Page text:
Land-ocean shifts in tropical precipitation linked to surface temperature and humidity change
Journal of Climate
American Meteorological Society
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Reason for embargo
A compositing scheme that predicts changes in tropical precipitation under climate change from changes in near-surface relative humidity (RH) and temperature is presented. As shown by earlier work, regions of high tropical precipitation in general circulation models (GCMs) are associated with high near-surface RH and temperature. Under climate change, we find that high precipitation continues to be associated with the highest surface RH and temperatures in most CMIP5 GCMs, meaning that it is the “rank” of a given GCM gridbox with respect to others that determines how much precipitation falls rather than the absolute value of surface temperature or RH change, consistent with the weak temperature gradient approximation. Further, we demonstrate that the majority of CMIP5 GCMs are close to a threshold near which reductions in land RH produce large reductions in the RH-ranking of some land regions, causing reductions in precipitation over land, particularly South America, and compensating increases over ocean. Recent work on predicting future changes in specific humidity allows us to predict the qualitative sense of precipitation change in some GCMs when land surface humidity changes are unknown. However, the magnitudes of predicted changes are too small. Further study, perhaps into the role of radiative and land-atmosphere feedbacks that we neglect, is necessary.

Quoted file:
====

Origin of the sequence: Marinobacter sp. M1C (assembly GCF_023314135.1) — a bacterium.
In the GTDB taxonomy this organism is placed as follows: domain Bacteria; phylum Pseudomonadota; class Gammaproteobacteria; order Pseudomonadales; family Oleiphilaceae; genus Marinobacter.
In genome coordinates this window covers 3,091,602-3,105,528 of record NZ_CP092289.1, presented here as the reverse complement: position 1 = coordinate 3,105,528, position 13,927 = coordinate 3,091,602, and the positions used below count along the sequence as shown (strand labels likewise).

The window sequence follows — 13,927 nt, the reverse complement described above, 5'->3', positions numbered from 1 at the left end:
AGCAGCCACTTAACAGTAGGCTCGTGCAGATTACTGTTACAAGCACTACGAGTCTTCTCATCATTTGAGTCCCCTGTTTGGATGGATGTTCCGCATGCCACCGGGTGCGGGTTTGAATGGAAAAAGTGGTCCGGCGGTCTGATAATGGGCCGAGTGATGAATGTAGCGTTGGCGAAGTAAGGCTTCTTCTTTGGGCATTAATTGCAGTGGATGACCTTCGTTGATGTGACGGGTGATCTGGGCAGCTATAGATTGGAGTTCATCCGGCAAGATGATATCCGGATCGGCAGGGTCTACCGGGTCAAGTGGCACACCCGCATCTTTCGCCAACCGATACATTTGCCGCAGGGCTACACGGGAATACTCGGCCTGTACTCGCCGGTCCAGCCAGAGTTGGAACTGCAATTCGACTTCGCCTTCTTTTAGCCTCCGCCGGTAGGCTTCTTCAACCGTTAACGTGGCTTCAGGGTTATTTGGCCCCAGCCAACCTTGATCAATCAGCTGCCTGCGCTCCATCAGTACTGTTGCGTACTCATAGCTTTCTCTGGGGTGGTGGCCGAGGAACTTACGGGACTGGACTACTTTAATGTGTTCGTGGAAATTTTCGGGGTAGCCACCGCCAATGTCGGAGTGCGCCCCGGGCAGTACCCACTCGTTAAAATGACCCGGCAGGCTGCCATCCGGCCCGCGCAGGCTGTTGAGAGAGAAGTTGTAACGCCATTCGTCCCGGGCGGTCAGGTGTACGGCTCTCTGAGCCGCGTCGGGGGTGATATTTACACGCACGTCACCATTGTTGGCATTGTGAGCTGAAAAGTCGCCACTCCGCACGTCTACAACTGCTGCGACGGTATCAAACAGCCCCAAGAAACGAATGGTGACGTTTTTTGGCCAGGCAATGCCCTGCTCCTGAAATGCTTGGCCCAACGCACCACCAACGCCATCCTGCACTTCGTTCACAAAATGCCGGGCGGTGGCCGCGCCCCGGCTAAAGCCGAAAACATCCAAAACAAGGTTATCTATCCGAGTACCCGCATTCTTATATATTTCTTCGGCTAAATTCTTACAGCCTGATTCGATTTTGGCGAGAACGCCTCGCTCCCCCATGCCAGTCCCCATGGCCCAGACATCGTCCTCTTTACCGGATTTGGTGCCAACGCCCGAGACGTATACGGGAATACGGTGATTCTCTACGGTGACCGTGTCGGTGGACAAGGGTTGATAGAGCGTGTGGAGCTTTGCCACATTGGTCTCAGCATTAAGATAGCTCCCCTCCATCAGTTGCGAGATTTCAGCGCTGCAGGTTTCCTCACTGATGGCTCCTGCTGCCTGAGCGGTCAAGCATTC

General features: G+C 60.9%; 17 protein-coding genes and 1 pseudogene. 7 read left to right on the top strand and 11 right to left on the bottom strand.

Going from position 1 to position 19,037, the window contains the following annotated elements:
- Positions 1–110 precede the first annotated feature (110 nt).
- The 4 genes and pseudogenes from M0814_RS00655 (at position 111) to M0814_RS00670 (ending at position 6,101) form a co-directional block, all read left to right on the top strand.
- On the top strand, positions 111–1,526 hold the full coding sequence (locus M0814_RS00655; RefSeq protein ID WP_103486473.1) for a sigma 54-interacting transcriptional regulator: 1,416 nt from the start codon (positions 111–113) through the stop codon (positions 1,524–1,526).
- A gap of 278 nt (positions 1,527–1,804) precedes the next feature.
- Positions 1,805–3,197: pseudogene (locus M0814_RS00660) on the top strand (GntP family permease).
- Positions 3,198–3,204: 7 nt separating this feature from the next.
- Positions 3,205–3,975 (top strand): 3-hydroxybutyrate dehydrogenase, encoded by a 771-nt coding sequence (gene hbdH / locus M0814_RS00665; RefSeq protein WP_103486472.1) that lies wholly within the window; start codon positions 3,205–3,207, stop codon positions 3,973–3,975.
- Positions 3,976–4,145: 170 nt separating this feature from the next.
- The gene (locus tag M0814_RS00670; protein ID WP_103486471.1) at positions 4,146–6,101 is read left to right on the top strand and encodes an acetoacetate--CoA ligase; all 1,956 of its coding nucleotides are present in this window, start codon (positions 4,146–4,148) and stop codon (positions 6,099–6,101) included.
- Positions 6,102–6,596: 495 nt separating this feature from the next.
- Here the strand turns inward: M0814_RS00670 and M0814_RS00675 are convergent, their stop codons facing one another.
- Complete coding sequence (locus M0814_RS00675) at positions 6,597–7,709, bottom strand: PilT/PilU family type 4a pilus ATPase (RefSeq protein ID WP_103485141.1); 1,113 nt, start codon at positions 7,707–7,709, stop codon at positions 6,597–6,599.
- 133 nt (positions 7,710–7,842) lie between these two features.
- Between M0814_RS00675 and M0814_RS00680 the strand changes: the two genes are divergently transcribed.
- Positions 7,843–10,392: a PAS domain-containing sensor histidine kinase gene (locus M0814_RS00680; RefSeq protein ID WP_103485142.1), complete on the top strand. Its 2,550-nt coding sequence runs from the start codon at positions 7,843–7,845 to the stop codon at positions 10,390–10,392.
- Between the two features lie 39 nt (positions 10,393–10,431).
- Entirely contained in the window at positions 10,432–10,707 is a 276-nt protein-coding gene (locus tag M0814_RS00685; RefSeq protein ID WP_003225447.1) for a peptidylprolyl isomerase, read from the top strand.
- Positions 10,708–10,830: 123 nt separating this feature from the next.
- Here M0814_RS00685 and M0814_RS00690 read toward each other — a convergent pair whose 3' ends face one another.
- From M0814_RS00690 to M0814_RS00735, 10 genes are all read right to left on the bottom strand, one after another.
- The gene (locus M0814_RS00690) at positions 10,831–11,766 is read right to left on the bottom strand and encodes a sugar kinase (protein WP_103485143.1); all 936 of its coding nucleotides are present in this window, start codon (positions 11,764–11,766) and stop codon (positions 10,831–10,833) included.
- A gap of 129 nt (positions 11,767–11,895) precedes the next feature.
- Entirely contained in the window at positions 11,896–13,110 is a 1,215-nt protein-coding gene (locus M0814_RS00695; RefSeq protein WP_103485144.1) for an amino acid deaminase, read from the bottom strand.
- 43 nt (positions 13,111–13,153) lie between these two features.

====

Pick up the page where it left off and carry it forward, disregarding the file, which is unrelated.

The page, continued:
We are grateful to Richard Allan, whose suggestions substantially improved results. We acknowledge the World Climate Research Programmes Working Group on Coupled Modelling, which is responsible for CMIP, and we thank the climate modeling groups (listed in Table 1) for producing and making available their model output. For CMIP the U.S. Department of Energy’s Program for Climate Model Diagnosis and Intercomparison provides coordinating sup- port and led development of software infrastructure in partnership with the Global Organization for Earth System Science Portals. We thank the JASMIN and CEDA team for making available the JASMIN computing resource (Lawrence et al. 2013). FHL was part supported by the UK-China Research & Innovation Partnership Fund through the Met Office Climate Science for Service Part- nership (CSSP) China as part of the Newton Fund; AJF was supported by the NERC PROBEC project NE/K016016/1; RC was supported by the Newton Fund through the Met Office CSSP Brazil
This is the final version of the article. Available from American Meteorological Society via the DOI in this record.
Vol. 30 No. 12, June 2017, pp. 4527–4545